Jane Ray, Whicker’s radio producer – now Artistic Director of The Whickers, Alan’s charitable Foundation funding the next generation of documentary makers – is joined by Michael Palin, Michael Parkinson and Jon Culshaw, to discuss his career and his legacy. Dick Fiddy, BFI TV Curator, will host the panel.
Jane Ray was Alan Whicker’s radio producer in the nineties and noughties. She now runs The Whickers, Alan’s legacy fund for emerging documentary talent.
Polymath Michael Palin emulated Alan Whicker by becoming a fascinating TV travel companion on a series of global adventures.
Michael Parkinson is the grandmaster of the television talk show and was a good friend of Alan Whicker.
Comedy impressionist Jon Culshaw is playing Alan Whicker in new radio drama The Other Side of the World.
In a late 1950s television climate where a familiar and reassuring face on the British home screen held an unshakeable trust and loyalty with the viewing public, the world of the Englishman’s Englishman as personified by Alan Whicker in far-flung, exotic locales became a source of national pride and celebrity. The Whickeresque glasses, moustache and blazer became instantly recognisable, to the extent that he was called upon to play himself in the film The Angry Silence (d. Guy Green, 1960) and was invited to conduct the first Telstar two-way transmission at the opening of the United Nations Assembly in New York in 1962.
Born in 1921 in Cairo, Egypt, when his ex-Army officer father retired to live there, he returned to England with his mother after his father’s death and was educated at Haberdashers’ Aske’s public school in Hampstead, London. During the Second World War he was commissioned in the Devonshire Regiment (rank of captain) and was seconded to the Army Film and Photographic Unit. After the war, as foreign correspondent with a Fleet Street news agency, he journeyed all over the world and developed a taste for travel. As a war correspondent in Korea in 1950, he went in on the Inchon landings with the U.S. Marines and, it is said, was later reported (with some exaggeration) captured and shot by the North Koreans.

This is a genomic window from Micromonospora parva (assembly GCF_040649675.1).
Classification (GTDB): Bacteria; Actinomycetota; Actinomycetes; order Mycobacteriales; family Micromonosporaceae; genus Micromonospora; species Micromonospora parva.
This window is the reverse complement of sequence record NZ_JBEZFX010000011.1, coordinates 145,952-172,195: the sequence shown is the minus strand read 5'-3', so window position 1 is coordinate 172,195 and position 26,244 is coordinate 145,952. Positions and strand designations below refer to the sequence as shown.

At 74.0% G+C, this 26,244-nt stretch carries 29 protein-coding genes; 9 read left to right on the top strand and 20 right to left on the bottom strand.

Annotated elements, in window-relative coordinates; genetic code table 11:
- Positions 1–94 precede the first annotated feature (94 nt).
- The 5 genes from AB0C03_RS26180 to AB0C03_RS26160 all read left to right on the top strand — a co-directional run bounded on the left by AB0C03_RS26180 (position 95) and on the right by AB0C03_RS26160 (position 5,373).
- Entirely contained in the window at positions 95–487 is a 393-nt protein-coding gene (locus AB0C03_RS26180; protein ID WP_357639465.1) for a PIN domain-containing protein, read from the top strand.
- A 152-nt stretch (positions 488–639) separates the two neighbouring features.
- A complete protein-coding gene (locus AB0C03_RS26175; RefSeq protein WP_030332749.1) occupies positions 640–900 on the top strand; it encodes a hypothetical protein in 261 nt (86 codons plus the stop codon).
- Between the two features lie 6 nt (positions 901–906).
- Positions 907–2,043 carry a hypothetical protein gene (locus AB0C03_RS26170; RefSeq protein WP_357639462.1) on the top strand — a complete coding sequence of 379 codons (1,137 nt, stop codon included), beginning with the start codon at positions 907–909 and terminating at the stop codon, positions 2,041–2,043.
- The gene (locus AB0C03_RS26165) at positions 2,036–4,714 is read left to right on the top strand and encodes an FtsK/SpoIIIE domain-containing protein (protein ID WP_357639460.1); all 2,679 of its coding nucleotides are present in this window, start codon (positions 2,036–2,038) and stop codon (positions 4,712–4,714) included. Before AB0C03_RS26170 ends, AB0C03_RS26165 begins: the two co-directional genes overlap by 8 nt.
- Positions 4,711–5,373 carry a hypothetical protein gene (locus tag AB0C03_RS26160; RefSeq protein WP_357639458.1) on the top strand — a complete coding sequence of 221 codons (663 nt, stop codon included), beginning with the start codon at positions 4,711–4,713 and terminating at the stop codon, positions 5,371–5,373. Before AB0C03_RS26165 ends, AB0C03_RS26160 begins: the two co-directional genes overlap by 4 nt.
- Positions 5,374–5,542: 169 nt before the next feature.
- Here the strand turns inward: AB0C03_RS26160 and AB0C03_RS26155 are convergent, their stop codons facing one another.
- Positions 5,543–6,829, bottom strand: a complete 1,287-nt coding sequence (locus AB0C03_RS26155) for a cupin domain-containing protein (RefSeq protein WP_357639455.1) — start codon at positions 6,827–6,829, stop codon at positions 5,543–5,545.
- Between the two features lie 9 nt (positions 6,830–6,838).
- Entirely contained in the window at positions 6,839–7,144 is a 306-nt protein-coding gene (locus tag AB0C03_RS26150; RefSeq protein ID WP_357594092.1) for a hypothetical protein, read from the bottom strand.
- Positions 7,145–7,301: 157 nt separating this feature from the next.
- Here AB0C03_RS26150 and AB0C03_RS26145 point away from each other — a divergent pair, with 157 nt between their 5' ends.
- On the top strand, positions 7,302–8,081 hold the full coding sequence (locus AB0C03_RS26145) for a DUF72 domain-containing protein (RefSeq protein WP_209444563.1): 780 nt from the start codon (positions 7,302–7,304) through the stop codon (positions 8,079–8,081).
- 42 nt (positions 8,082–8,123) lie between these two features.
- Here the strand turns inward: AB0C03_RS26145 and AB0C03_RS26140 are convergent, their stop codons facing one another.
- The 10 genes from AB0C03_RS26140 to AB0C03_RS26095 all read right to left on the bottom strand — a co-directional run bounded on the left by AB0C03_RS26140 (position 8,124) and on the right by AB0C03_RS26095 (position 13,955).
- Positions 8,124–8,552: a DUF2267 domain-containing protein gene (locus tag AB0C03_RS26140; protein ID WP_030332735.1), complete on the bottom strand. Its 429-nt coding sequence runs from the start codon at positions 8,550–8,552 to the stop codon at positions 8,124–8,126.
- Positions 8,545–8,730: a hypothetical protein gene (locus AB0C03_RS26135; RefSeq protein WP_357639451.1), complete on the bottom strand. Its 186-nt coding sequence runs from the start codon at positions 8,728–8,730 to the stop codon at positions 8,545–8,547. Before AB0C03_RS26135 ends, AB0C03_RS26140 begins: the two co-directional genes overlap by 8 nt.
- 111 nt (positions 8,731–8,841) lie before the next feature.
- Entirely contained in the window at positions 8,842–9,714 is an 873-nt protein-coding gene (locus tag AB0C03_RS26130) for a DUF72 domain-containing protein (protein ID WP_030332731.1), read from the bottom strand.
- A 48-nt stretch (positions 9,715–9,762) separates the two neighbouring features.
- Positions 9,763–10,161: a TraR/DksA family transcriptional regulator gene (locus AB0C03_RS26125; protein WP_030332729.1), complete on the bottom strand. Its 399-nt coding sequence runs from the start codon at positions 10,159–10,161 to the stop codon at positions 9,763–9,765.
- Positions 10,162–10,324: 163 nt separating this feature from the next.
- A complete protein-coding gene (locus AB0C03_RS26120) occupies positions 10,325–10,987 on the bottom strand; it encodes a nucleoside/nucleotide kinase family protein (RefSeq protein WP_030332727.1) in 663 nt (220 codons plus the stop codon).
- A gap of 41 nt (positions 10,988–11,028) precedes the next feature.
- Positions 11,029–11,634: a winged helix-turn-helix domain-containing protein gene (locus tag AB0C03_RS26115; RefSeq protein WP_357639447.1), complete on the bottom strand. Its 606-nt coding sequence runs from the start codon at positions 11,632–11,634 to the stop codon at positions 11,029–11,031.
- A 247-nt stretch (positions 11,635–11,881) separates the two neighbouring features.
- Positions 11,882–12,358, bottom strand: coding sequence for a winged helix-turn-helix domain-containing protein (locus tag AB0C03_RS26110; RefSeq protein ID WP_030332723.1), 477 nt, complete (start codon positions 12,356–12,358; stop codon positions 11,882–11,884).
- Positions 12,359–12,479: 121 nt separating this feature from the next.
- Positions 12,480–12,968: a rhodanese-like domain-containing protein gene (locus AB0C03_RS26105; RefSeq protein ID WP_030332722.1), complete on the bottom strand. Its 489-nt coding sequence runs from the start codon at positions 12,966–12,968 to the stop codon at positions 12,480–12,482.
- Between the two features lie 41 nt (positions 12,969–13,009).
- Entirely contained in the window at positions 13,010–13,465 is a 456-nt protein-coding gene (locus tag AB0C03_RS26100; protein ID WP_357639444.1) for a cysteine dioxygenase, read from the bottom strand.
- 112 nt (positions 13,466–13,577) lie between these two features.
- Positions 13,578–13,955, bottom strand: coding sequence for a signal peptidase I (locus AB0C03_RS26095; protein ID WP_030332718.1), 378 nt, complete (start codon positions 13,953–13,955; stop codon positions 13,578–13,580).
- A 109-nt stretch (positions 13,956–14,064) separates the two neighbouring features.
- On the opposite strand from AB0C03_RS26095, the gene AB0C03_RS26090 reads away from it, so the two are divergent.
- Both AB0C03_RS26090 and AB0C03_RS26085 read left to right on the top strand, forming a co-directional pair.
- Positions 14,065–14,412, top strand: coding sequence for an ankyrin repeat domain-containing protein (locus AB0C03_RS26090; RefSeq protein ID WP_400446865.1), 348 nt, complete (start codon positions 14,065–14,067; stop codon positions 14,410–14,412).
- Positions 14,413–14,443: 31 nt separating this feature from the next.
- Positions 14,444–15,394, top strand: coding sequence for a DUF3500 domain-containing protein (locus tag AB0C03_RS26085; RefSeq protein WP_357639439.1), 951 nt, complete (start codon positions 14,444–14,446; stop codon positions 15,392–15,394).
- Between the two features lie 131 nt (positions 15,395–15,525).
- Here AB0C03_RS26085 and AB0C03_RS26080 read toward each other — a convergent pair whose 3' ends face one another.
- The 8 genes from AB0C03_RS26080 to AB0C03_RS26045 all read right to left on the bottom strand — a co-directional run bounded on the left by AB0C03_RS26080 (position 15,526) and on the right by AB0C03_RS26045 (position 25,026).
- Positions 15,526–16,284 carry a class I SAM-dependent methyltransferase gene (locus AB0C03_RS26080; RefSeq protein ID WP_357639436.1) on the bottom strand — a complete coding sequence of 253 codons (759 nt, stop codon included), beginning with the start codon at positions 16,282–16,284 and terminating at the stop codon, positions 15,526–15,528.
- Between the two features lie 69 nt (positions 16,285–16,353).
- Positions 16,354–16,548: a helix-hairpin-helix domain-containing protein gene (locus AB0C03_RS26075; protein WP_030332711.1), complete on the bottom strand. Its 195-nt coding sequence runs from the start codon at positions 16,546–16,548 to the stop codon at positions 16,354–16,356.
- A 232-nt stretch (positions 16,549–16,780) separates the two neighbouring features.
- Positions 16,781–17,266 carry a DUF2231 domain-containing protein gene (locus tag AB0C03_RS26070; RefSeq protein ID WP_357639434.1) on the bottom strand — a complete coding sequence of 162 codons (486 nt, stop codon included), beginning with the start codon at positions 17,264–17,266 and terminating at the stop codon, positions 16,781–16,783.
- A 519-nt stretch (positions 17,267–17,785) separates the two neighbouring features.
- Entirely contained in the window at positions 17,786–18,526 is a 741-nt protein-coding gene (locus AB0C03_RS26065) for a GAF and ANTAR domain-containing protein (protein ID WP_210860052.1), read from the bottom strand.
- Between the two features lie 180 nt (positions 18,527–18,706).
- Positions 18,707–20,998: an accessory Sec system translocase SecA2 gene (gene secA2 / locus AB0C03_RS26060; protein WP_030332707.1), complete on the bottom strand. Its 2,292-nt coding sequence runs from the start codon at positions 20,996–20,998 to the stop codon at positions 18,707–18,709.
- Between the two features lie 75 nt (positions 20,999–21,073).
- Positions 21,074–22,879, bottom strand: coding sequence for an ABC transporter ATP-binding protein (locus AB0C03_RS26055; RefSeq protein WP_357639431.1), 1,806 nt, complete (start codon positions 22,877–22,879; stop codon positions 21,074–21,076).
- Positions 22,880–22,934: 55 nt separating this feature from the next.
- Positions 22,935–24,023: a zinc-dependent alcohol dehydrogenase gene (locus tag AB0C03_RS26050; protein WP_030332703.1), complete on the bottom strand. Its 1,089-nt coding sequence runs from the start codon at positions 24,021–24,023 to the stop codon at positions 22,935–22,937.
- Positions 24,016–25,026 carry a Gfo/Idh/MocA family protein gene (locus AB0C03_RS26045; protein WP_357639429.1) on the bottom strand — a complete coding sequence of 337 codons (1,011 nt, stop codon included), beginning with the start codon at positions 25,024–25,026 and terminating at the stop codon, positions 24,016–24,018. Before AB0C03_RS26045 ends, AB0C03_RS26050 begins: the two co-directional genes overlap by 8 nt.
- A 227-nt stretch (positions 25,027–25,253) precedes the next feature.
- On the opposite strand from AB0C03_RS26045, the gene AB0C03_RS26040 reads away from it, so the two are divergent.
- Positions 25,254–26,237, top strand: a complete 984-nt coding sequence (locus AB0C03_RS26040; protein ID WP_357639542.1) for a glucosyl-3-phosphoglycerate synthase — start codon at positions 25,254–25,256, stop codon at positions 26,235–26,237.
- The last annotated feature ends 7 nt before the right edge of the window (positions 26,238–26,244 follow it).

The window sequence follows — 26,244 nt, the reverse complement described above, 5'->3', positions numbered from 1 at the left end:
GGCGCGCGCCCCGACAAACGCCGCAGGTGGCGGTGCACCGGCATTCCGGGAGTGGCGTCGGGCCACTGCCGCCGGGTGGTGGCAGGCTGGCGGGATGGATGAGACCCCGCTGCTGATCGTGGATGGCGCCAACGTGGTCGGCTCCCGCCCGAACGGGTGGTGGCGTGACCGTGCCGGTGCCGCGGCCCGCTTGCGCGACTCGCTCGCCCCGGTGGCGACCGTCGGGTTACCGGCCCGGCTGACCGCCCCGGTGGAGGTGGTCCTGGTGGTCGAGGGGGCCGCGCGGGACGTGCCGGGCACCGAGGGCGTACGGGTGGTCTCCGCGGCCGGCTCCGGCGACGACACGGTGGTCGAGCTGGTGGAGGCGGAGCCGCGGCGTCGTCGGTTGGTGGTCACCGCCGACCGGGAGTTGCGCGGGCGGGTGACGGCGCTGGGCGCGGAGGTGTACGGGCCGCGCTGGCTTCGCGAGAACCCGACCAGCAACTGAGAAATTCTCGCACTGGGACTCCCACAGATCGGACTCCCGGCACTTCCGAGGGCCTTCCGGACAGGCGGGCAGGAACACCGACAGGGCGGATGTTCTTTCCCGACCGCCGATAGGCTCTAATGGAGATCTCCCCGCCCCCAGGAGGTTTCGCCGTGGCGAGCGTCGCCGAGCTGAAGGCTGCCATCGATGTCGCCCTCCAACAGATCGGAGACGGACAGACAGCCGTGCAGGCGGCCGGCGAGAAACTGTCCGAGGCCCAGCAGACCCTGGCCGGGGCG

He joined the BBC’s Tonight (1957-65) team in February 1957, appearing nightly in this early and influential current affairs magazine. His filmed interviews were conducted with a noticeable flair and style, and led to the programme’s regular ‘Whicker’s World’ segment in 1958. The transition from short reports to full-length BBC documentaries came with the multi-part, characteristically unconventional observations on Australia (Whicker Down Under, 1961), Alaska (Whicker on Top of the World, 1962) and the U.S. (Whicker in the Heart of Texas, 1963).
He soon progressed from overviews of the more quirkier aspects of other nations’ societies to privileged insights into the more exclusive individuals in world society: The Solitary Billionaire (BBC, tx. 24/2/1963), with J. Paul Getty, The Model Millionairess (BBC, tx. 7/5/1963), with Baroness Fiona Thyssen, and Matador (BBC, tx. 29/7/1966), profiling legendary bull-fighter El Cordobes.
Following the demise of Tonight in 1965, he began Whicker’s World (BBC, 1965-68), a series of highly personalised monthly documentaries which revealed his journalist’s instinct for the most telling and bizarre aspects of a subject. Occasionally, it also offered an unfortunate glimpse of a disquieting impatience with the ordinary person interviewee, where one could almost hear the click as Whicker’s sympathies cut off.
In 1969, for Yorkshire Television (in which he was a major shareholder), he began a memorable period of some of the most fascinating documentaries seen on British television; including the chilling study of Haiti’s dictator Papa Doc Duvalier (Papa Doc – The Black Sheep, ITV, tx. 17/6/1969), which went on to win the UCLA’s Dumont International Journalism Award in 1971. Another disconcerting story (which became a special edition) was told in the series Whicker’s Walkabout (ITV, 1970) in Australia, when he entered the ominous, closed-shop union mining community of Broken Hill – Walled City (tx. 25/8/1970). His extraordinary interview with novelist Harold Robbins (Harold Robbins – I’m the World’s Best Writer, ITV, tx. 13/7/1971) won the Best Interview Programme Award at the 1973 Hollywood Festival of World Television.
These ITV programmes (including The World of Whicker, ITV, 1971-74) also witnessed a mellowing change in the Whicker persona; the one-time slightly censorious, faintly superior character had broadened his sympathies, now less prone to judge, more likely to examine. His travels (socially as well as geographically) continued as before, but seemed destined to retrace steps and themes from past programmes: Whicker’s Orient (ITV, 1972), Whicker’s South Seas (ITV, 1973) and Whicker Way Out West (ITV, 1973).
He returned to the BBC in 1984 and, between further exotic travels, hosted a studio interview series, Whicker!. Later on, he was himself the interview subject on various chat shows (with Gloria Hunniford, Richard & Judy, and others), and provided a narrative guide to The Comedy Map of Britain (BBC, 2007-2008).
He was awarded the CBE in 2005 for services to broadcasting. He died in 2013.
Tise Vahimagi, BFI Screenonline, screenonline.org.uk
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Programme notes and credits compiled by the BFI Documentation Unit
Notes may be edited or abridged
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